kâniyâsihk Culture Camps (kCC) and kCAE have always been places of learning and teaching; they continue as places for Indigenous Research and Scholarship. We have a place where visiting scholars, Graduate Students, PhD students and Professors can take part and join Traditional Knowledge Keepers, Elders and Land Users.
We specialize in Translating, Transcribing and Documenting Indigenous Languages. Our professional developments and workshops also include Land Based Programming and implementation of Indigenous Languages within any program. Assessment of Language and Land Based programming is also a specialty.
Please contact us for more information.
A day during the winter camps is full of learning Cree, enjoying the outdoors, driving sled dogs, cooking over an open fire and visiting.
kâ-nêyâsihk mîkiwâhpa Cree Academy of Excellence (Immersion School)
Declaration for kâ-nêyâsihk mîkiwâhpa Cree Immersion School
kisê-manitow kâkî-sawêyimikoyahk ôma nêhiyawêwin.
Acknowledging that our Cree language is a gift by the Creator.
kinanistawinênânaw ôma kinêhiyawêwininaw ka-âhkamêmototamahk
Recognizing that our Cree language is important in transmitting and enriching our culture – our history, ways of being – ways of coming to knowledge.
kikiskihtêyinanâw mîna ka-manâ-wanihtâyahk ôma.
Realizing that language loss threatens our survival as iyiniwak.
âsay wîya misiwê-pihtâkwan ôma môniyâwêwin mâka poko kâ-mâmawi-kamahtohk ôma kinêhiyawêwininaw
Acknowledging that English is so pervasive and maintaining our Cree language into the future in the face of this requires determination by the whole community.
kinanistawinênânaw ôma kinêhiyaw-ohpikinawâwasôwin ê-miywâsik êkwa ôtê nîkân ka-wîhcîkocik ôki kitawâsisiminawak
Recognizing that our identity as nehiyawak is inherently connected to our Cree language and that maintaining this is crucial to our children’s well-being, success and survival.
nêhiyawêwin ôma ka-astamastêw ôta ôma kâ-nêyâsihk mîkiwâhpa kiskinwahamâkêwikamik.
We, the people of our traditional territories, therefore state that our Cree language is hereby declared the official language of kâ-nêyâsihk mîkiwâhpa Cree Immersion School.
The camps are still in high demand because of the benefits of connecting to fresh air, land and water. It was such a success that we needed to have a school that gave our students education throughout the entire year. The school has been a dream of our staff and community for over two decades. It takes a lot of planning and prayer. The school is hovering at 25 students that have committed to learning around the months and seasons of an entire year.
The Staff and administration are amazing! Without their vision and hard work, the dream of this type of school would be still a dream. Come and visit. pê-kîwêk!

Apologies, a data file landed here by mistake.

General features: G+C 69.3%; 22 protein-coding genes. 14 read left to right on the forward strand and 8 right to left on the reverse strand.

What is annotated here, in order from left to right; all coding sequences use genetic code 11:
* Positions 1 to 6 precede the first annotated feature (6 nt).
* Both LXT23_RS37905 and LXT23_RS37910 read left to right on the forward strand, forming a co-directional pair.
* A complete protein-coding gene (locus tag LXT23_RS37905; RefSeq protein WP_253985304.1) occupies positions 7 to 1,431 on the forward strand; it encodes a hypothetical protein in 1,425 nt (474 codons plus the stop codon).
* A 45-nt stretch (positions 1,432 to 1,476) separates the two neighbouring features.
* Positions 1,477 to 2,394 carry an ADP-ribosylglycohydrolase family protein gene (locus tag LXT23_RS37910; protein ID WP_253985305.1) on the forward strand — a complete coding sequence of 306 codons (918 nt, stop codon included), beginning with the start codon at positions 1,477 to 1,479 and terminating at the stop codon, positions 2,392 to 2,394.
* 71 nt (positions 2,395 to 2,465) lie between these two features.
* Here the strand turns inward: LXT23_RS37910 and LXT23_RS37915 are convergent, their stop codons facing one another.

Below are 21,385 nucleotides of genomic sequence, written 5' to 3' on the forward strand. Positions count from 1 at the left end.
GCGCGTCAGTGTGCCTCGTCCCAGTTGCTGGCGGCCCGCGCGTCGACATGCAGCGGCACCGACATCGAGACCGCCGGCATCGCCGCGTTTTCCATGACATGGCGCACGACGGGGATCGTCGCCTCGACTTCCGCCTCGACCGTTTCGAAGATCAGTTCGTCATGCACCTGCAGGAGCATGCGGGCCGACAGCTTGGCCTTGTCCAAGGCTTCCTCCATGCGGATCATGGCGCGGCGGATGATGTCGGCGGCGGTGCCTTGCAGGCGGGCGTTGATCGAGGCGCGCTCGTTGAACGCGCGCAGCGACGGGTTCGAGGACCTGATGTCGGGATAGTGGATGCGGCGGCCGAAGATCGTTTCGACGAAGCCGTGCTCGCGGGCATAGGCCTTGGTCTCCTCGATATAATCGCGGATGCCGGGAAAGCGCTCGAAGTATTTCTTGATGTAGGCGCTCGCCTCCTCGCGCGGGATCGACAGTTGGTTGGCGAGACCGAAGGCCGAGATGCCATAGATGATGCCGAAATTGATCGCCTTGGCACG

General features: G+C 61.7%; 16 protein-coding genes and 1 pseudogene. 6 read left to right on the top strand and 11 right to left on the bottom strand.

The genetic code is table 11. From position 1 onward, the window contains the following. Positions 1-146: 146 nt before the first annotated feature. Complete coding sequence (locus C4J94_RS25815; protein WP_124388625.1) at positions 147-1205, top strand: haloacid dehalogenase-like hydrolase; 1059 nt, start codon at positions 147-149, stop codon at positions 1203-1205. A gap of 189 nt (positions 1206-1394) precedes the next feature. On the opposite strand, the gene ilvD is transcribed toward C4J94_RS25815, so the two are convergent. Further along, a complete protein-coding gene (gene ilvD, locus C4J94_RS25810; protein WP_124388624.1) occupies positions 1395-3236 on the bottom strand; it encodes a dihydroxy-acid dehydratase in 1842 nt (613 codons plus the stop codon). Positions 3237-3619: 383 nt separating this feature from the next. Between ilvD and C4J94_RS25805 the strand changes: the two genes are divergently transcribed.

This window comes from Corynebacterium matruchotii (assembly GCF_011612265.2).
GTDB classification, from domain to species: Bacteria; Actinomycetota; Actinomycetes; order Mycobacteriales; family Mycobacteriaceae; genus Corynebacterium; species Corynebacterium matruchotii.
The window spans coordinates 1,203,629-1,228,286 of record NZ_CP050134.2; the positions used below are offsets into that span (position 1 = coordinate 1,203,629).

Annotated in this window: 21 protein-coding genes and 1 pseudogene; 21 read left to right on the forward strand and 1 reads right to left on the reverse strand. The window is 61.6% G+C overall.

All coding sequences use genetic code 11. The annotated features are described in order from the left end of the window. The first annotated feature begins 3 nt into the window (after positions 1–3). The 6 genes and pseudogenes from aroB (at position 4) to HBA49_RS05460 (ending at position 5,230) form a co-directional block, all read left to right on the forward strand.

Mrs. Matilda Lewis recently graduated from the Indigenous Languages Certificate Program through the University of Saskatchewan. Mrs. Lewis holds a Bachelors of Education as well as Master’s Degree in Education. She has taught over 30 years at all levels and was a part of the Cree Immersion Program of Island Lake School. She continues to promote Indigenous languages and has extensive research and experience in community development and is a strong advocate of teaching languages at home and at work. She has also played a foundational role in the development of kâniyâsihk Culture Camps as an instructor, Cook, and kohkom.
Instructor/Resource Development Unit Lead
Elder in Resident
kohkom Margaret Crookedneck
kohkom has been instrumental since the beginning. She is the dictionary, knowledge holder and Elder for the school. She has worked as a Bus Driver, Custodian and understands the importance of language, culture and education.
Clifford Stick - Land Based Program Coordinator
Clifford Stick is also from onohcipânânihk and also an active participant in ceremonies. He worked for Saskatchewan Environmental Resource Management (SERM) in the Fire Suppression Field and knows the land from their provincial developmental programming. Mr. Stick is knowledgeable in hands on activates and grew up learning from local Elders. Clifford has been an instructor for kâniyâsihk Culture Camps since its beginning. He is a certified Hiking Instructor for Outdoor Council of Canada.
Outreach Worker & Community Liaison
Jody Houle BA, BISW, MA, Doctoral Student
Jody Houle is from the Whitefish Lake First Nation, AB. She has received a Bachelor of Indian Studies and a Bachelor of Social Work from the First Nations University of Canada. Jody is a registered Social Worker as well as NIB Mental Health Therapist. She then went on to pursue a Masters of Integrated Studies through the Athabasca University. Jody is now a ipk candidate in the Doctoral Studies at the University of Nuhelot’ine Thaiyots’I nistamêyimâkanak Blue Quills. She is very passionate of land-based education and about revitalizing the language. She is a beginner learner of the Cree language as she understands and can speak a little of the language. She enjoys walking, painting, dogsledding, canoeing and spending time with family and friends.
Staff Professional Development with Outdoor Council of Canada Trainers